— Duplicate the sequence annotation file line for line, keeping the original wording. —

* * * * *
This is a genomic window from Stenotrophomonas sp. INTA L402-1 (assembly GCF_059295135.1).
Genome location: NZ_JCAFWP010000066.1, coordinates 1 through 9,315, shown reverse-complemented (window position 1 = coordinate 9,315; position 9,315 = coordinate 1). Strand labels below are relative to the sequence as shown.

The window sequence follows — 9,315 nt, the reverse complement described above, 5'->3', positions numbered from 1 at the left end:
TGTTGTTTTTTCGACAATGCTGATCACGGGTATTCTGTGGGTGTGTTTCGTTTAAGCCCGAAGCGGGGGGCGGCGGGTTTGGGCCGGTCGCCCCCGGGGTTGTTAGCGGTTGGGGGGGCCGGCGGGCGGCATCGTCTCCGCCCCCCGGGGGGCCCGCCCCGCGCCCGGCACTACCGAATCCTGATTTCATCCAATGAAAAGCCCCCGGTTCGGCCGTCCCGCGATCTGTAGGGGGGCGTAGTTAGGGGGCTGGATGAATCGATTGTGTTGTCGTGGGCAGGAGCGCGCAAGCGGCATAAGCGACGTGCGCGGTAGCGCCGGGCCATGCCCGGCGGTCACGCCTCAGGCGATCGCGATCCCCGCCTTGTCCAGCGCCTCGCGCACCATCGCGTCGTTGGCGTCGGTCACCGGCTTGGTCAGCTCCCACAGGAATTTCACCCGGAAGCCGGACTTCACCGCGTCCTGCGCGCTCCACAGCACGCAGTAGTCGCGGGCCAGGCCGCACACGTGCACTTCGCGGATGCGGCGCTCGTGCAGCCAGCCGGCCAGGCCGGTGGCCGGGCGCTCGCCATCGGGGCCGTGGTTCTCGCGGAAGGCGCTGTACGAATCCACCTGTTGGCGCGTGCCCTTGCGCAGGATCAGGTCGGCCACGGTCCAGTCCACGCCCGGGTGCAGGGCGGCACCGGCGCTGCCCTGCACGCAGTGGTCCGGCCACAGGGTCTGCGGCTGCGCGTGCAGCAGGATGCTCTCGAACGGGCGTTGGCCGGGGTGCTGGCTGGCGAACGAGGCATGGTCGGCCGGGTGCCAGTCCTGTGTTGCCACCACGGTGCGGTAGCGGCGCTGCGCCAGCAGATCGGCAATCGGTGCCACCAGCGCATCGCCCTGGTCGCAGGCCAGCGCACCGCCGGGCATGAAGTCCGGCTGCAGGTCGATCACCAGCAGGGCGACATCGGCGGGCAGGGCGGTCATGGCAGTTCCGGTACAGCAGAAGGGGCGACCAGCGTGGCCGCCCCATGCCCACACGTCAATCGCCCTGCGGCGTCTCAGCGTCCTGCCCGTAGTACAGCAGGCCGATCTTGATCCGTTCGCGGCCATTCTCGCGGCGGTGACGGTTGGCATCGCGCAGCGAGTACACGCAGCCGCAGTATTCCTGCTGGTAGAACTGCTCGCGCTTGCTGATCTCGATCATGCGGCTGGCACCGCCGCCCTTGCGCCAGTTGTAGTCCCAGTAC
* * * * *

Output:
This is a genomic window from Stenotrophomonas sp. INTA L402-1 (assembly GCF_059295135.1).
Genome location: NZ_JCAFWP010000066.1, coordinates 1 through 9,315, shown reverse-complemented (window position 1 = coordinate 9,315; position 9,315 = coordinate 1). Strand labels below are relative to the sequence as shown.

The window sequence follows — 9,315 nt, the reverse complement described above, 5'->3', positions numbered from 1 at the left end:
TGTTGTTTTTTCGACAATGCTGATCACGGGTATTCTGTGGGTGTGTTTCGTTTAAGCCCGAAGCGGGGGGCGGCGGGTTTGGGCCGGTCGCCCCCGGGGTTGTTAGCGGTTGGGGGGGCCGGCGGGCGGCATCGTCTCCGCCCCCCGGGGGGCCCGCCCCGCGCCCGGCACTACCGAATCCTGATTTCATCCAATGAAAAGCCCCCGGTTCGGCCGTCCCGCGATCTGTAGGGGGGCGTAGTTAGGGGGCTGGATGAATCGATTGTGTTGTCGTGGGCAGGAGCGCGCAAGCGGCATAAGCGACGTGCGCGGTAGCGCCGGGCCATGCCCGGCGGTCACGCCTCAGGCGATCGCGATCCCCGCCTTGTCCAGCGCCTCGCGCACCATCGCGTCGTTGGCGTCGGTCACCGGCTTGGTCAGCTCCCACAGGAATTTCACCCGGAAGCCGGACTTCACCGCGTCCTGCGCGCTCCACAGCACGCAGTAGTCGCGGGCCAGGCCGCACACGTGCACTTCGCGGATGCGGCGCTCGTGCAGCCAGCCGGCCAGGCCGGTGGCCGGGCGCTCGCCATCGGGGCCGTGGTTCTCGCGGAAGGCGCTGTACGAATCCACCTGTTGGCGCGTGCCCTTGCGCAGGATCAGGTCGGCCACGGTCCAGTCCACGCCCGGGTGCAGGGCGGCACCGGCGCTGCCCTGCACGCAGTGGTCCGGCCACAGGGTCTGCGGCTGCGCGTGCAGCAGGATGCTCTCGAACGGGCGTTGGCCGGGGTGCTGGCTGGCGAACGAGGCATGGTCGGCCGGGTGCCAGTCCTGTGTTGCCACCACGGTGCGGTAGCGGCGCTGCGCCAGCAGATCGGCAATCGGTGCCACCAGCGCATCGCCCTGGTCGCAGGCCAGCGCACCGCCGGGCATGAAGTCCGGCTGCAGGTCGATCACCAGCAGGGCGACATCGGCGGGCAGGGCGGTCATGGCAGTTCCGGTACAGCAGAAGGGGCGACCAGCGTGGCCGCCCCATGCCCACACGTCAATCGCCCTGCGGCGTCTCAGCGTCCTGCCCGTAGTACAGCAGGCCGATCTTGATCCGTTCGCGGCCATTCTCGCGGCGGTGACGGTTGGCATCGCGCAGCGAGTACACGCAGCCGCAGTATTCCTGCTGGTAGAACTGCTCGCGCTTGCTGATCTCGATCATGCGGCTGGCACCGCCGCCCTTGCGCCAGTTGTAGTCCCAGTAC